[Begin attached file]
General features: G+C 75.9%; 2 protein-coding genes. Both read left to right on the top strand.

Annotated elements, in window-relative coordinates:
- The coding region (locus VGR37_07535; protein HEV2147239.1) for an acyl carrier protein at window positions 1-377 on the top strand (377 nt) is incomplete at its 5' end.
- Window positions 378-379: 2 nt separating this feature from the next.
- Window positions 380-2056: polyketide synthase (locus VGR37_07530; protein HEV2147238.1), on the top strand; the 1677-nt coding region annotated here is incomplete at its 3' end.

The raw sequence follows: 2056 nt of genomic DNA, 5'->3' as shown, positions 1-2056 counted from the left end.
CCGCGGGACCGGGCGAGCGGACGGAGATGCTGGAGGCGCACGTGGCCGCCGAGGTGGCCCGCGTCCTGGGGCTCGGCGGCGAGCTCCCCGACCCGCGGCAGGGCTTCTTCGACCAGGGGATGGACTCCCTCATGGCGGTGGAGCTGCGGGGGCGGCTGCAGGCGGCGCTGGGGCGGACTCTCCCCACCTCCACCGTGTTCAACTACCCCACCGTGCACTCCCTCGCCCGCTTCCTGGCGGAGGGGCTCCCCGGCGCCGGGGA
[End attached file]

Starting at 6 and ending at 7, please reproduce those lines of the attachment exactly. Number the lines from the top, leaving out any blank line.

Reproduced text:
The raw sequence follows: 2056 nt of genomic DNA, 5'->3' as shown, positions 1-2056 counted from the left end.
CCGCGGGACCGGGCGAGCGGACGGAGATGCTGGAGGCGCACGTGGCCGCCGAGGTGGCCCGCGTCCTGGGGCTCGGCGGCGAGCTCCCCGACCCGCGGCAGGGCTTCTTCGACCAGGGGATGGACTCCCTCATGGCGGTGGAGCTGCGGGGGCGGCTGCAGGCGGCGCTGGGGCGGACTCTCCCCACCTCCACCGTGTTCAACTACCCCACCGTGCACTCCCTCGCCCGCTTCCTGGCGGAGGGGCTCCCCGGCGCCGGGGA